If you’re looking for some warm-weather loungewear / pajamas – for your honeymoon, perhaps, or even just a humid night at the shore – don’t miss the Gap DreamWell collection! Kim has a few of these pieces with her right now in Lake Como, so we thought it was a perfect time for a review. A bonus: much of the collection has been marked down, and some pieces remain available in all sizes!
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Some of the negative reviews of this line complain about their unsuitability for wearing out and about. The name “DreamWell” tipped me off that this was probably not their intended purpose; indeed, that’s the case, given the sheerness of many of the fabrics. These tops and bottoms would be great for sleeping and lounging, or maybe as cover-ups for a day at the beach. In turn, I’ll go through bottoms (pants and shorts), tops, and a nightgown from the DreamWell collection.
For reference, there are two main fabrics in the DreamWell line: a crinkled gauzy fabric (in solid white and a blue railroad stripe), and a smoother fabric that comes in various patterns (blue floral, blue tiled, blue and pink stripe, white with blue patterns, and so on). Also, these pieces really did come as wrinkled as they look in the photos: If you’re concerned, the wrinkles have largely come out of the things I’ve kept, without washing or steaming, but wearing them introduces a new set of wrinkles.
Gap DreamWell bottoms
DreamWell crinkle sleep pants
I love the crinkle sleep pants * – they’re so light and easy. I’ve been wearing mine around our rental apartment in Laglio (which has a grassy patio that overlooks Lake Como), and they’re perfect for the warm weather. Though sheer, the fabric feels more substantial than some gauzy fabrics do (see the below photo for a close up of the fabric).
The side slits aren’t as dramatic when you walk around as they are when you sit (I’ve tried to capture the opening in the photo below). I’ve seen lots of beach pants in this style, so you could easily throw these on over your swimsuit. If you’re not sure about the leg openings, it seems possible to sew up part of it so the opening starts mid-thigh.
I typically wear a 30 / 10 in Gap pants sized as such, and a medium in Gap pants that don’t have numerical sizing, and took a medium in these. The waist is comfortable (if anything, a bit large). The pants are definitely shorter on the model than on me (I have about a 29” inseam), as mine hit the tops of my feet, even though I’ve also had to pull the waistband up fairly high.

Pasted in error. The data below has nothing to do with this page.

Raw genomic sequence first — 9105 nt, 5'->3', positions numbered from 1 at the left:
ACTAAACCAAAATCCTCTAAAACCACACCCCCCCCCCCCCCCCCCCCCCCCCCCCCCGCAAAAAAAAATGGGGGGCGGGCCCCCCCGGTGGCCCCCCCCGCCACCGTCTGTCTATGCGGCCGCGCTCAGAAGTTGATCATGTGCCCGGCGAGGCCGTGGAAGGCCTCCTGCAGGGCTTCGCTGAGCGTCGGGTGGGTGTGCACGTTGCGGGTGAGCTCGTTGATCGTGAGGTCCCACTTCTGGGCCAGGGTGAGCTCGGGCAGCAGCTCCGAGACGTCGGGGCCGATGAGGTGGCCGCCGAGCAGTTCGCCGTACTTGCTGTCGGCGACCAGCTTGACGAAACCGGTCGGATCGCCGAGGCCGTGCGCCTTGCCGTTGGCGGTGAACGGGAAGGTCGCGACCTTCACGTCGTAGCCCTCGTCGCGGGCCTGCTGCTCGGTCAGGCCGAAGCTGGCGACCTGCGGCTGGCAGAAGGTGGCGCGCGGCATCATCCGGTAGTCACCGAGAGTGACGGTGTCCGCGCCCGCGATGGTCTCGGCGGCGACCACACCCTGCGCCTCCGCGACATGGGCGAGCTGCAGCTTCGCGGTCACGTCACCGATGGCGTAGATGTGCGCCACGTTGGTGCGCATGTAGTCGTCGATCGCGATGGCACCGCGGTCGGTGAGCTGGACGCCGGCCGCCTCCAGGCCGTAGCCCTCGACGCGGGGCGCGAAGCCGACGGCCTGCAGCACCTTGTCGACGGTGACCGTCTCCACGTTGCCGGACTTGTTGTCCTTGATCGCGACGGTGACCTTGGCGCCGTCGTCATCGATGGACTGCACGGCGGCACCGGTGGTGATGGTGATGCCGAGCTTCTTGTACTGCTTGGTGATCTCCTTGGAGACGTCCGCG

The tassel railroad stripe sleep pants * look to be the same style, though I didn’t love this pattern (reviews of the shorts & top below), so didn’t order these to try.
DreamWell sleep pants (patterned)
I also took a medium in the DreamWell sleep pants * (which I have in the casitas tiles print, shown in the detail shot below). On me, they’re straighter (but not tight) through the thigh and come to the top of my feet, as the white crinkle pants do. The fabric is smooth and light, though I wouldn’t call it “soft” (as in, if you touch it, you won’t say, “oh my goodness, this is soft.”) The tiles pattern isn’t see-through, though I imagine the bamboo print might be (I haven’t seen it in person), and the pink and blue stripe could be, as well.
DreamWell stripe sleep shorts
I typically wear a medium in Gap pajama bottoms, so ordered the DreamWell stripe sleep shorts * in a medium, and they were uncomfortably tight at the bottom (in the photo, you can see there’s a band of sorts that’s a little narrower than the legs themselves). I didn’t love the railroad stripe (I thought it looked a bit dingy) so didn’t try them in a large.
These, like the white side-slit pants above, are a crinkly, gauzy fabric (though the white pants are listed as 10% linen, and these are only rayon / cotton). The blue railroad stripe isn’t as obviously sheer as the solid white in this fabric, but is still too sheer to wear these as regular shorts.
If you like the dolphin hem look, there’s another pair of shorts in this style, but a different fabric: the dolphin sleep shorts *, which are made of the same smoother fabric as the printed pants.
DreamWell fringe sleep shorts
I initially ordered the fringe sleep shorts * in a medium, but those sold out and were never sent; I re-ordered in a large, and they fit comfortably, so I kept them. Based on this style, and the railroad stripe shorts above, I’m inclined to believe the shorts run a bit smaller than the pants.
The fabric is the same as the crinkle pants (light and comfortable). The shorts also have the same overlapping design, though the pants moved around a lot more when I walked, relative to the shorts, which mostly stayed as they were.